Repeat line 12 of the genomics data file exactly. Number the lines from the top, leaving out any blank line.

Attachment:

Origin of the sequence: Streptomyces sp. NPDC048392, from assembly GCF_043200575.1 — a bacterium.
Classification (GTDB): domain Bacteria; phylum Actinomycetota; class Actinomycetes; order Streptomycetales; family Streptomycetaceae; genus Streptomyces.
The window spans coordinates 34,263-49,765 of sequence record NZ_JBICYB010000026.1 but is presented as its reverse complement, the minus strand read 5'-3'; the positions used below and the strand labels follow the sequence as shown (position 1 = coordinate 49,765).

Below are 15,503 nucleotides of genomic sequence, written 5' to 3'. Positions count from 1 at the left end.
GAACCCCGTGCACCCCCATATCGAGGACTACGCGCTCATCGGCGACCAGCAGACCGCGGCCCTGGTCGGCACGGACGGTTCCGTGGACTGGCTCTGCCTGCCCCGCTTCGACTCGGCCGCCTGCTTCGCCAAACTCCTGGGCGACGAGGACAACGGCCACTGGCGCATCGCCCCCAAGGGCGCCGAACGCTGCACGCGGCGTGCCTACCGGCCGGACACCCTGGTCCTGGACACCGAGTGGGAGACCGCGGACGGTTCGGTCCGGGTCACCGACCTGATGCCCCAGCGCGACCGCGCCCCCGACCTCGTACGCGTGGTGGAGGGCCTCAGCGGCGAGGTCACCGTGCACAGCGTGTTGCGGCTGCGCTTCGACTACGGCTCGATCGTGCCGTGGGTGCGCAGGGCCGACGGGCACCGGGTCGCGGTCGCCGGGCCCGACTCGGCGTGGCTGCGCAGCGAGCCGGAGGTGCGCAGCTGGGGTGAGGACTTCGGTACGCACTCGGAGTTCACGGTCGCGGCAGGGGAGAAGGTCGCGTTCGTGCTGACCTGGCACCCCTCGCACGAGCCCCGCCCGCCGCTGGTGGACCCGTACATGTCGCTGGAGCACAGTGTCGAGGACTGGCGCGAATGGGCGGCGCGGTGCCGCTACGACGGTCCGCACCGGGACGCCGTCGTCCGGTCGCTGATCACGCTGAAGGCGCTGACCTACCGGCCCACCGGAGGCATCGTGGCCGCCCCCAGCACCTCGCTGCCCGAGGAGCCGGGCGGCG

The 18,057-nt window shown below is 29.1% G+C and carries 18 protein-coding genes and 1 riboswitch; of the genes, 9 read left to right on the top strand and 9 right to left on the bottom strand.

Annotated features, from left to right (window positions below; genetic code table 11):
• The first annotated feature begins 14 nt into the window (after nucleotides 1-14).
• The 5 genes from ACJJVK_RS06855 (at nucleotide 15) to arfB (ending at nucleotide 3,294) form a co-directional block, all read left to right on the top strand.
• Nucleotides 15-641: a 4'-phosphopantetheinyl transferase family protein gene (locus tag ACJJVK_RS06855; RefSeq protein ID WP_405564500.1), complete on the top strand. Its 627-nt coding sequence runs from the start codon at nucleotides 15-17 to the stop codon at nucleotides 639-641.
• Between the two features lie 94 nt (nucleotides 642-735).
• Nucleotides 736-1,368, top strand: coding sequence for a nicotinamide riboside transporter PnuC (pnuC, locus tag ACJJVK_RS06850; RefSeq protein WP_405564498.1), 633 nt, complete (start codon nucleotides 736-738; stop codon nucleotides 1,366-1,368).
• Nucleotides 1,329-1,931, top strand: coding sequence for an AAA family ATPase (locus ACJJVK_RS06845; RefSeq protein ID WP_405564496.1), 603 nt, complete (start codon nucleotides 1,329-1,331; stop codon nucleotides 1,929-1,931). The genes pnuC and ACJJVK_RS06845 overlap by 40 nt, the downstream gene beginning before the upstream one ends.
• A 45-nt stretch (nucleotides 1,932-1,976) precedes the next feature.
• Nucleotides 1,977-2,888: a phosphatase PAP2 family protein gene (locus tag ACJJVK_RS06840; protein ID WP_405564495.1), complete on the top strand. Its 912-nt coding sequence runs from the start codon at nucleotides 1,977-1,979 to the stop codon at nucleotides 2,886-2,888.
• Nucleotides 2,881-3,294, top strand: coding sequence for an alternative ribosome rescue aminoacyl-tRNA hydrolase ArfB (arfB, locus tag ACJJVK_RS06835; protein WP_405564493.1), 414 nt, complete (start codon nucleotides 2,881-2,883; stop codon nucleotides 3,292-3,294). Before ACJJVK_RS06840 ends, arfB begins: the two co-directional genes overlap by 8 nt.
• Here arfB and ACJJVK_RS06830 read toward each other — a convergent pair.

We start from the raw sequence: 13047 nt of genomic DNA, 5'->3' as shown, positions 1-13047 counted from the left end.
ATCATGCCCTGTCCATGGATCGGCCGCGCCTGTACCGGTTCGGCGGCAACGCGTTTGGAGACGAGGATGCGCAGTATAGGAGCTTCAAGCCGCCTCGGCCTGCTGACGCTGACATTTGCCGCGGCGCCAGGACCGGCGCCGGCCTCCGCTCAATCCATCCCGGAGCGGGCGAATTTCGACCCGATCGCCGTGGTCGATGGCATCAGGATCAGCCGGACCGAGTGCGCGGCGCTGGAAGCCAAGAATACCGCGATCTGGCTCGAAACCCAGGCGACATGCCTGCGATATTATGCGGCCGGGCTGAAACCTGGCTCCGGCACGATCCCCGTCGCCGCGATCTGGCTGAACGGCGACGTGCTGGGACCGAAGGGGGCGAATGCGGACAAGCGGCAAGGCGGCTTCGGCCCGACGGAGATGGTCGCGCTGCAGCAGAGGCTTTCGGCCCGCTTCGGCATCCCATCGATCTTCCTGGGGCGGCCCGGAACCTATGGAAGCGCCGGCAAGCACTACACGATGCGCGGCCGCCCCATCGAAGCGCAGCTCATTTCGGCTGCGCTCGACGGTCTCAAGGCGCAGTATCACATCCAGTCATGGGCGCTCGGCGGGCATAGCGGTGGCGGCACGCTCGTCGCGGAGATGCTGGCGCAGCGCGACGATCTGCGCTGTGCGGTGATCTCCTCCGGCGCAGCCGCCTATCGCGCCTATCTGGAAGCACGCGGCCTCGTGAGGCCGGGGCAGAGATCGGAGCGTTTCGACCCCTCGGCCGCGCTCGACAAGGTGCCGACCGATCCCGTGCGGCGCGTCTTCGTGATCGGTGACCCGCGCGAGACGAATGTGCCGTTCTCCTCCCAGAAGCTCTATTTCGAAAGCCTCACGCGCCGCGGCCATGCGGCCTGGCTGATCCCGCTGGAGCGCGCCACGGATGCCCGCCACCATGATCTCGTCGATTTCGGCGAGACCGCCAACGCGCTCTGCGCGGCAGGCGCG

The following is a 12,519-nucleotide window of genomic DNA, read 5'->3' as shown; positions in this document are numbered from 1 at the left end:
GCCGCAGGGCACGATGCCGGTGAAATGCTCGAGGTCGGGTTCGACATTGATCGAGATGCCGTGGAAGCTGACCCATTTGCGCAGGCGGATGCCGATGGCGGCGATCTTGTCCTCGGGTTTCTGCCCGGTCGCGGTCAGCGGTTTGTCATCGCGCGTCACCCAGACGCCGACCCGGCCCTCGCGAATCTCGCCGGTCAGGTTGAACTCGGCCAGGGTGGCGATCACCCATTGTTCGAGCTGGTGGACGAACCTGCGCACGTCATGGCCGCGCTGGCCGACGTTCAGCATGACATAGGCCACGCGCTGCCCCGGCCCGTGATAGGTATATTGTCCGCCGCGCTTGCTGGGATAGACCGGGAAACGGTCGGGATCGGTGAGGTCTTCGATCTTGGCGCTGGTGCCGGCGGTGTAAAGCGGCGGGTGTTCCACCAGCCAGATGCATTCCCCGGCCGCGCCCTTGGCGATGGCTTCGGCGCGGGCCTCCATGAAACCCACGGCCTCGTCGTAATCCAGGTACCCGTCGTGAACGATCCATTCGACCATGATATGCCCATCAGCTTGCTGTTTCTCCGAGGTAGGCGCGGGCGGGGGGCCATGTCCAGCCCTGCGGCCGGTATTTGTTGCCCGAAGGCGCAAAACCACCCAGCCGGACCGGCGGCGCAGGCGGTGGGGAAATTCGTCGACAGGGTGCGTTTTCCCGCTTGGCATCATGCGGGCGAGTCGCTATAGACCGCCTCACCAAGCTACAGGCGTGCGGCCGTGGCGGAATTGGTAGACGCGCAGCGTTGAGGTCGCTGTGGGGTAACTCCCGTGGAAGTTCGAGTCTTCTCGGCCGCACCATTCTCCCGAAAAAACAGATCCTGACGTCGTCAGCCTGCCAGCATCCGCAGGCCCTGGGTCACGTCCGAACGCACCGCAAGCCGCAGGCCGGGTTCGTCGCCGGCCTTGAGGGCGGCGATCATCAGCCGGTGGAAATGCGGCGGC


• Nucleotides 736-1,368, top strand: coding sequence for a nicotinamide riboside transporter PnuC (pnuC, locus tag ACJJVK_RS06850; RefSeq protein WP_405564498.1), 633 nt, complete (start codon nucleotides 736-738; stop codon nucleotides 1,366-1,368).